Description Of The Long March 6
As it typically is the case with the Chinese launchers, its name is actually Chang Zheng, which translates to Long March and from it originates the abbreviated form CZ — LM, in English. Because it is the sixth in the family, it adds the number “6” to the end of all these different ways of referring to it. As a launch vehicle, it is a liquid-fueled small-lift rocket developed initially by CALT, then by the Shanghai Academy of Spaceflight Technology (SAST), a subsidiary of the Chinese CASC. This launcher was mainly developed for Sun-synchronous orbits (SSO), although it has also launched to low-Earth orbit (LEO).
Due to performance issues, the initial plans of making this rocket’s first stage with a 2.25 m diameter had to be modified. This is why the lowest part of the rocket is bulkier than the rest, using the next up standard diameter: 3.35 m. After its development started in 2008, the Long March 6 first flew on September 19, 2015.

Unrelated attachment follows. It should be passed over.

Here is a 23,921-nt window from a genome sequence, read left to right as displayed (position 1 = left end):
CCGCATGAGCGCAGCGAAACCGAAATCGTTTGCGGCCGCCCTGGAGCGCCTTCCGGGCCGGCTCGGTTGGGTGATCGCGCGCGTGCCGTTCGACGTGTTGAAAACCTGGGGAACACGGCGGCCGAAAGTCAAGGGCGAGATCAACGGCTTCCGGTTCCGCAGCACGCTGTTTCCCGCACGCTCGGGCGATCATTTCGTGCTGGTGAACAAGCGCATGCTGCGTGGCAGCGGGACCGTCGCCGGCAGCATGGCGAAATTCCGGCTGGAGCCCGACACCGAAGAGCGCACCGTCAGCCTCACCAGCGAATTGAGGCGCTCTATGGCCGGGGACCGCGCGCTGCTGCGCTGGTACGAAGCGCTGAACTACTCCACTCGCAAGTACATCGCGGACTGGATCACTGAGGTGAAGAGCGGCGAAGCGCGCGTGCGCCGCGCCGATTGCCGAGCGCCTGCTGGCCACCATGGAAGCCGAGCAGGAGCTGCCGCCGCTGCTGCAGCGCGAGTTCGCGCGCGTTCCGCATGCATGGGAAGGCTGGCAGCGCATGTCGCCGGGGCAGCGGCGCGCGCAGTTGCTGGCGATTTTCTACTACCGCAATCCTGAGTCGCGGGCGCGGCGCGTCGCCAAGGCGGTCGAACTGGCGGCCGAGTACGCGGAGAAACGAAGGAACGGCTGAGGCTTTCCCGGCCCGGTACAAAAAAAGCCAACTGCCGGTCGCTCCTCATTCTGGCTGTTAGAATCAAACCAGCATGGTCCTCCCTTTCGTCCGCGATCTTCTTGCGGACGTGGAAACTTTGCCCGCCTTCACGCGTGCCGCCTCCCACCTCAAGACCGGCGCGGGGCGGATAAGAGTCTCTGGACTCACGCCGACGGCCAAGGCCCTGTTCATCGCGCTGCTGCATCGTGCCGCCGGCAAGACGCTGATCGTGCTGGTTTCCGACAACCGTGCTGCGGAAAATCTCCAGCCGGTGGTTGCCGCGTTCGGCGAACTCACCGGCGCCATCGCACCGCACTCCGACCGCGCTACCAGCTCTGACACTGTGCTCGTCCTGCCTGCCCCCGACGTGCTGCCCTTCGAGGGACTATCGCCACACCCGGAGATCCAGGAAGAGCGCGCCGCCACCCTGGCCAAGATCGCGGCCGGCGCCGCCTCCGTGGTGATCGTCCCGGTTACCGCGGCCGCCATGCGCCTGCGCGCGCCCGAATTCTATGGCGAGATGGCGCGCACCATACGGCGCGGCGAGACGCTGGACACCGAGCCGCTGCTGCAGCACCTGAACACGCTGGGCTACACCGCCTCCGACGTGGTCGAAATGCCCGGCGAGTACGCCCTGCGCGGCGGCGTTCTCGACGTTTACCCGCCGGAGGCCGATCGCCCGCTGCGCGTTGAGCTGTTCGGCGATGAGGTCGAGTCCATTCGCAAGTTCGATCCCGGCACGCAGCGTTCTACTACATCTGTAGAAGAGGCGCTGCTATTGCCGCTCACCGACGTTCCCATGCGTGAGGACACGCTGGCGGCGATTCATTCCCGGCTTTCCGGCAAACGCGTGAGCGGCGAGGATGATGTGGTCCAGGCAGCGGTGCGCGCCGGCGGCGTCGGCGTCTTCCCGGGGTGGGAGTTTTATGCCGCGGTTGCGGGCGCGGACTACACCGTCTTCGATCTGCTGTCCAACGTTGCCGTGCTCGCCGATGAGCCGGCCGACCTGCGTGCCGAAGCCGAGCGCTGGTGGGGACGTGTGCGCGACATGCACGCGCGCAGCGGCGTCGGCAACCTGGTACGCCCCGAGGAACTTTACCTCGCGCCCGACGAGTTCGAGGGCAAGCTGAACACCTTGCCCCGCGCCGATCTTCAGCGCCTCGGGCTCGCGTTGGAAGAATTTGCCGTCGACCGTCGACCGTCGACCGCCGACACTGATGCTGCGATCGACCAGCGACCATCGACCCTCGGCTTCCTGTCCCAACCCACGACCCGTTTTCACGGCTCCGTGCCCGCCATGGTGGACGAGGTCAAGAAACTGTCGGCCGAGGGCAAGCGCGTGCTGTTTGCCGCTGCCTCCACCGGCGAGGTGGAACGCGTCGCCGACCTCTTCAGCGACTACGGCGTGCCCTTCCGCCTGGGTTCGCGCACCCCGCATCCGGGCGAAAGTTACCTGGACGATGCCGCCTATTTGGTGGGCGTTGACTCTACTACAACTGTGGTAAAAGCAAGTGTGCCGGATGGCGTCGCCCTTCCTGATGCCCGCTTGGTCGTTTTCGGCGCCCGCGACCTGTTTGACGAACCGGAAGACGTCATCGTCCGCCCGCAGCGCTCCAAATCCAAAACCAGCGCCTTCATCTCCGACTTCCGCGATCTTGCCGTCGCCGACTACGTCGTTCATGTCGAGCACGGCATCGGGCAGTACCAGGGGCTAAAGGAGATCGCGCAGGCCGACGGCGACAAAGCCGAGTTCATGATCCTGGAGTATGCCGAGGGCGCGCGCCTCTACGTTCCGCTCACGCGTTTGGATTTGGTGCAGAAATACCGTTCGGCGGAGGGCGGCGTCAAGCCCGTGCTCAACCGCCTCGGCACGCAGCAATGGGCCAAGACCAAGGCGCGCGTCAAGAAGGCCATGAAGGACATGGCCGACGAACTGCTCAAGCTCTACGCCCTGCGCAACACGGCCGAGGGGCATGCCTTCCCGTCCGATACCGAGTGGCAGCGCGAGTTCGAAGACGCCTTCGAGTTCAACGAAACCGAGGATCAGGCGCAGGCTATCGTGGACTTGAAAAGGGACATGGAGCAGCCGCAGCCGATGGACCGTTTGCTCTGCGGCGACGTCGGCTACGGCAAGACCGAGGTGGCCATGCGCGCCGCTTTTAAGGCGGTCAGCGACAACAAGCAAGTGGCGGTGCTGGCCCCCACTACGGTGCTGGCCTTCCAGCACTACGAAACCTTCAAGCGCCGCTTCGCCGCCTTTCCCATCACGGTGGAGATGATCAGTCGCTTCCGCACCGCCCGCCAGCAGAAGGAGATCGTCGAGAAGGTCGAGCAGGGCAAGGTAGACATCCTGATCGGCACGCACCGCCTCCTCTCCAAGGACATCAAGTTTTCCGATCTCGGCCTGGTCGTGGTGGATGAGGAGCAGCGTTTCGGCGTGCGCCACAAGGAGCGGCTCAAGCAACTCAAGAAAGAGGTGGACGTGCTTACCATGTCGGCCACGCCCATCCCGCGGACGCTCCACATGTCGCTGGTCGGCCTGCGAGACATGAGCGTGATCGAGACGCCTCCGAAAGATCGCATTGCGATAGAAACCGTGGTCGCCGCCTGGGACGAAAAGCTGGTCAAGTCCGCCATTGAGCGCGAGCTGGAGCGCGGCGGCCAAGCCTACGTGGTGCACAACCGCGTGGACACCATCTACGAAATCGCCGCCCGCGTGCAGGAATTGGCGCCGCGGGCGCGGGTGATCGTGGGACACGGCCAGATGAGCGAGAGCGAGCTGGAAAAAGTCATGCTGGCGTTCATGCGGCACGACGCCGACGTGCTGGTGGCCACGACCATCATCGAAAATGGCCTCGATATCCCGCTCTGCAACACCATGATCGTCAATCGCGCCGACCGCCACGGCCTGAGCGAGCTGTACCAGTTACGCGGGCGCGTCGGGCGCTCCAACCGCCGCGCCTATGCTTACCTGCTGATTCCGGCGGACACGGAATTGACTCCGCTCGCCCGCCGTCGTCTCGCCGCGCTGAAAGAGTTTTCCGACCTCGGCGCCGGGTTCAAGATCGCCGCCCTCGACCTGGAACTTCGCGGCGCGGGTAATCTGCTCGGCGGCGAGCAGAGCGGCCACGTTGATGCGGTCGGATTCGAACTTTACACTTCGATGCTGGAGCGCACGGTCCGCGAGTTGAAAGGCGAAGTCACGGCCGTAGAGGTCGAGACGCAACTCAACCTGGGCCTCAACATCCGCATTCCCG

Assembly, payload integration, and transportation to the launch site are all carried out horizontally. The vehicle is then erected in the pad.
|Amount of stages||3|
|Maximum diameter [m]||3.35|
|Fairing length [m]||6.15|
|Fairing diameter [m]||2.60|
|Lift-off mass [kg]||103,000|
|Empty mass [kg]||~9,020|
|Mass to LEO [kg]||1,500|
|Mass to SSO [kg]||1,080|
Stages Of The Long March 6
Only one YF-100 engine powers the first stage, which is an oxygen-rich staged combustion cycle engine. It features a specific impulse of 300 s (sea level) and 335 s (vacuum). To ensure enough pressure in the LOx tank, autogenous pressurization is implemented. While the nozzle gimbals, roll control is achieved by redirecting the preburners’ exhaust gasses.
Again, a single YF-115 engine powers the Long March 6’s second stage, featuring a specific impulse of 341.5 s. Being related through its development to the already mentioned YF-100, this smaller engine runs also oxygen-rich and works under a staged combustion cycle. Autogenous pressurization is once more used in the LOx tank. Roll and attitude control is obtained through the third’s stage corresponding system.
There has been some lack of clarity regarding what this third stage was like, but the strongest evidence suggest it is a kick stage for precise orbit injection with an engine running on hypergolic propellants, and relight capabilities.
The following table allows for a fast understanding of the Long March 6’s stages, supplementing the general specifications of the rocket.
*Thrust of the stage as a whole.